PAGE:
Global mobility managers have received a flood of emails over the last week from employees concerned about their US immigration status. Some of the questions include the following:
1. I’m currently on an H-1B. Does Trump’s election mean that I can’t get an H-1B extension?
2. I’m on a TN. Trump wants to withdraw from NAFTA. Am I going to be forced out of the US sometime soon?
3. I’m from a Middle Eastern country and Trump said he will suspend the issuance of visas for certain nationalities. If I leave the US, am I going to be able to get a visa to return to the US?
4. I’m Muslim and am in the green card process. Will my adjustment of status application be denied?
5. I am interested in getting a US green card. Is Trump’s election going to make that more difficult for me?
Global mobility managers also have their own questions:
1. Is it going to be harder for our company to obtain H-1B status?
2. What will the PERM process look like? Will there still be per country limits imposed on those born in India and China?
3. Obtaining L-1B approvals for intracompany transferees has already become increasingly difficult, thereby impeding important knowledge sharing between affiliated entities. Will there be more stringent adjudications of nonimmigrant petitions at USCIS?
4. Will we still be able to get L-1 visas under our company’s L-1 Blanket at visa posts abroad?
5. Will our employees be stuck outside the US for administrative processing if they are from certain countries?
Throughout his campaign, Trump has espoused “hire American” rhetoric, as did Clinton. Both candidates were vocal that foreign nationals should not take away US jobs; however, both, at different times, had also discussed the importance of finding ways of keeping certain desirable foreign students in the US. In terms of corporate immigration, Trump was most vocal about the H-1B classification.
This discussion must take into account the following: for there to be changes in immigration law, they would need to be passed by Congress. The President can only override Congress by issuing an Executive Order, available only in limited circumstances. Where the President is particularly influential, however, is in his ability to nominate/appoint the Director of USCIS and the Secretary of State, both which need to be confirmed by the Senate (which has a Republican majority). The Director of USCIS plays a key role in providing guidance to USCIS Adjudicators as to how they apply the law to a particular case in the form of policy memoranda. The Secretary of State can also influence how Consular Officers apply the law in adjudicating certain visa applications. As such, who Trump puts into those positions will have an impact on the manner in which US immigration laws and regulations are applied to each individual case.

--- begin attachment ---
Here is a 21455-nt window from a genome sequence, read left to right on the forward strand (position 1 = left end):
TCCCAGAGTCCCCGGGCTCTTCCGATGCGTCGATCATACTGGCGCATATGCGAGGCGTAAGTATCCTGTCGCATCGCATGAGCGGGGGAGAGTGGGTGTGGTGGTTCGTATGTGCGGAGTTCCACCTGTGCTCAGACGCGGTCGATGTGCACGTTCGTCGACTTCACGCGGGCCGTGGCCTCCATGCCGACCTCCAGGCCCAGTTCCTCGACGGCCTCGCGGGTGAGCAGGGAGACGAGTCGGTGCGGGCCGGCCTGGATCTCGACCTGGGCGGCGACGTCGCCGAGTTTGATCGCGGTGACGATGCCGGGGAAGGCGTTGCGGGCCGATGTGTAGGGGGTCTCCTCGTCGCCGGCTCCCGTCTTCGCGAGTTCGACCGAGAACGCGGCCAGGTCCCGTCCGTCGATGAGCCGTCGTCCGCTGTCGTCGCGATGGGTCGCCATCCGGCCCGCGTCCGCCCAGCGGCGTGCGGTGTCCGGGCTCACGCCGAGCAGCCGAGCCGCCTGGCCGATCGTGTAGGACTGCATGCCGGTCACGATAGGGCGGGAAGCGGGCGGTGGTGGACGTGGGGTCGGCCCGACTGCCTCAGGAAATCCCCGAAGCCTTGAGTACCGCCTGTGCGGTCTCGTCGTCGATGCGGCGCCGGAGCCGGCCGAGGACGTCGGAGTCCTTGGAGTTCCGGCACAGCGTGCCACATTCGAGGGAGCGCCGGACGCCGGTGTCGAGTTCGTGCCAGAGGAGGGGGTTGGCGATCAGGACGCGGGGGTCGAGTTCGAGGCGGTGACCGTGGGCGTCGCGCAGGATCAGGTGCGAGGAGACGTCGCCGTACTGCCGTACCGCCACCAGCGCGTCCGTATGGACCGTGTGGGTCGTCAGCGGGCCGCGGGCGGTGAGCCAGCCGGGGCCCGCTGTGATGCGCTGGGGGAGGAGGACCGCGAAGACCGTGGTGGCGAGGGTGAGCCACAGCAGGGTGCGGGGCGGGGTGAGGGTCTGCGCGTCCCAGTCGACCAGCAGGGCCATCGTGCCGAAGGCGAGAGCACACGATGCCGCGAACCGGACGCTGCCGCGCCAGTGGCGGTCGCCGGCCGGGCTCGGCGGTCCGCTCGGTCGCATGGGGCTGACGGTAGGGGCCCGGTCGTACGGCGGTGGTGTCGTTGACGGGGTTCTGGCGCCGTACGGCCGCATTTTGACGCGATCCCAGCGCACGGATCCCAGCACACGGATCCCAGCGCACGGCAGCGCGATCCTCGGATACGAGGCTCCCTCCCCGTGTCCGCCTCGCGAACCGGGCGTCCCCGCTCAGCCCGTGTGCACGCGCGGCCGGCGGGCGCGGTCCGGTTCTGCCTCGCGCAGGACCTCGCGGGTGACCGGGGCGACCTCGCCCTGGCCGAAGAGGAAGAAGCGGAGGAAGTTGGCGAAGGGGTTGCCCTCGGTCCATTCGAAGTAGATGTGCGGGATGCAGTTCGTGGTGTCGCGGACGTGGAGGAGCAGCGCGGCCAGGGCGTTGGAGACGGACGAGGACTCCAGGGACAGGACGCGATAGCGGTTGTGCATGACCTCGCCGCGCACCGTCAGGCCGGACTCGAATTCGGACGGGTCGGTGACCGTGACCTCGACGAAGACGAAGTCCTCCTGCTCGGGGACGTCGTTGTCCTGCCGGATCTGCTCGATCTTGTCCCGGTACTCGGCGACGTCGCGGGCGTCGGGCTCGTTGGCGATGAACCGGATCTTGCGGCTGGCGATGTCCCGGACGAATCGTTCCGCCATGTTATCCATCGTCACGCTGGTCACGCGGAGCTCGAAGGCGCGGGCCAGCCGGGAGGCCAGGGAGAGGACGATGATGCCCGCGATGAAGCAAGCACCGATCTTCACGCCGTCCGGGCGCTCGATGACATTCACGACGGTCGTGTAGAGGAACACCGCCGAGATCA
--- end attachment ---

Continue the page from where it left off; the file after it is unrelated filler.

Trump’s position on the H-1B classification has fluctuated from requesting that it be eliminated altogether to strongly stating the need for the US to keep talented people, especially graduates of top US academic institutions. Since he has been a proponent of keeping certain university graduates in the US, and since such graduates typically use the H-1B category as their temporary status while they pursue the path to permanent residency, it is unlikely that the H-1B category would be eliminated. Trump has stated that he is a proponent of H-1B reform, which includes requiring US employers to pay a higher prevailing wage to foreign workers than those currently being paid, and to ensure that there are no qualified US workers prior to extending an offer to a foreign worker for the same role.
If legislative changes are made, it is possible that they could be implemented quickly, possibly upon H-1B extension. This would mean that employers would need to meet the new requirements in order for the H-1B to be filed. It is possible that this added burden would dissuade some employers from filing H-1B extensions for their employees.
Bottom line: The H-1B category will likely not be eliminated but there may be some reform which would make it more difficult for companies to obtain H-1B status for their employees.
If the US withdraws from NAFTA, then the TN classification would not exist. It must be noted that the US can only withdraw from NAFTA by giving 6 months written notice. It is possible that those in TN status will be given the opportunity to complete their stay in the US, but will not be eligible for extensions. Alternatively, they may be given a certain length of time to depart the US. Unfortunately, with the numerical limitations on the H-1B cap, those in TN status might face challenges in obtaining H-1B status and might not qualify for another status. If the TN classification is eliminated, perhaps an alternative would be made available to citizens of Canada, such as those afforded to Australian nationals under the E-3 classification.